Operation "Epsom" details

I remember those dios very well.

Did that version receive a unique designation? It seems to me that I might have seen that in one of my reference books. I’m going to look later for my own edification . I found it interesting that in order decrease the weight of the gun and thereby increase its maneuverability they used a modified PAK carriage. When they were looking to produce a dual purpose gun for that branch they mounted a PAK40 into the previously modified Pak40 carriage(18/40) that gave them the 7.5cm FK 7M85.

Last version was the 18/40 I think.

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So you converted it for break and the wheels? Did you start with the AFV 18/40?

Yes. The break is available with the kit which supplies the mid and late breaks. I had to scratch the wheels.

Love the latest dio Jerry. Is that the Ardenne Abbey in the background?
As regards the LFH 18/40, DML did a kit of it, which they’d obviously put together from other kits. There were three main types of the LFH, the original version which had steel wheels and no muzzle brake, the “M” version which had the same carriage and a muzzle brake; some examples had spoked wooden “artillery wheels”, even in motorised units. The final version is the 18/40. It seems to have been available with various types of wheels, but I believe the ones supplied in the kit, which are from the Pak40 or perhaps the SIG33, are too small. They would prevent firing at full elevation as the breech would recoil into the ground. The example pictured in Ian Hogg’s “German Artillery of World War 2” has the original type wheels and the muzzle brake has been unscrewed. It is easily recognised as the elevating and traverse handwheels are both on the same side, as befits a Pak carriage. DCCOOK353 is correct about the FK 7M85. It was not a success as it was nearly as heavy as the 10.5cm gun and was too much carriage for too little gun.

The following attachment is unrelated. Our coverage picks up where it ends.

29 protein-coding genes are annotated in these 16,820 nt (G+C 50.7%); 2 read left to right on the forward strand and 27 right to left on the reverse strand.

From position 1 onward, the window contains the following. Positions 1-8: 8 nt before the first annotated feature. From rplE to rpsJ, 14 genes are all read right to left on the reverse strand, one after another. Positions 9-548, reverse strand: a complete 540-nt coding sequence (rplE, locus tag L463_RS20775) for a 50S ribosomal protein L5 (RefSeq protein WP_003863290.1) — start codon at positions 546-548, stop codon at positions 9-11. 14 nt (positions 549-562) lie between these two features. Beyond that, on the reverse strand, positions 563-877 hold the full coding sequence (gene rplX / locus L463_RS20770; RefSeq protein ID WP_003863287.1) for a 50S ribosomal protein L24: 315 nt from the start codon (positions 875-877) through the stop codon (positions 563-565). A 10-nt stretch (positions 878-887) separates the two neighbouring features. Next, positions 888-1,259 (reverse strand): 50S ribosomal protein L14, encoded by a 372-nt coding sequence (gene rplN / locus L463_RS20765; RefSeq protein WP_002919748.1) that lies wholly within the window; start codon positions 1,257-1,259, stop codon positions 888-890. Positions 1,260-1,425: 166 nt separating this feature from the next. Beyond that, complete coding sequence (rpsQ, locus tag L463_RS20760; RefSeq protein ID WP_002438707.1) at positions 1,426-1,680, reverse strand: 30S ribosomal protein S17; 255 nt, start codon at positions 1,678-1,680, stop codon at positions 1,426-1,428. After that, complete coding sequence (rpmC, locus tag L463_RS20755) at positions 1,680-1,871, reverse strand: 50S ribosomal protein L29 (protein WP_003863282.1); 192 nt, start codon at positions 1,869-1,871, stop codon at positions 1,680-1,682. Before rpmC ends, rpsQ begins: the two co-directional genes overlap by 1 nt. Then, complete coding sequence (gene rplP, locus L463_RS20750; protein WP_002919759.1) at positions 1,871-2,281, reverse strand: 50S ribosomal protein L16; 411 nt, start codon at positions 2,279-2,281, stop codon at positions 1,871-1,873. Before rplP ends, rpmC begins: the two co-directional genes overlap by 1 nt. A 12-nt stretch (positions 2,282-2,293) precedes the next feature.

Thanks mate. No, that is just the church in St Manieu.
Yes I am aware of the 3 different types of 105. I built the larger steel spoked wheels for mine from scratch. The one being towed by the horse team in the pic above.
The last style muzzle set up was added to help dampen the recoil because of the smaller lighter carriage of course. You can buy the first version in kit form with square trails and no break and stamped steel wheels and also the mid version with wooden spoke wheels and mid type muzzle break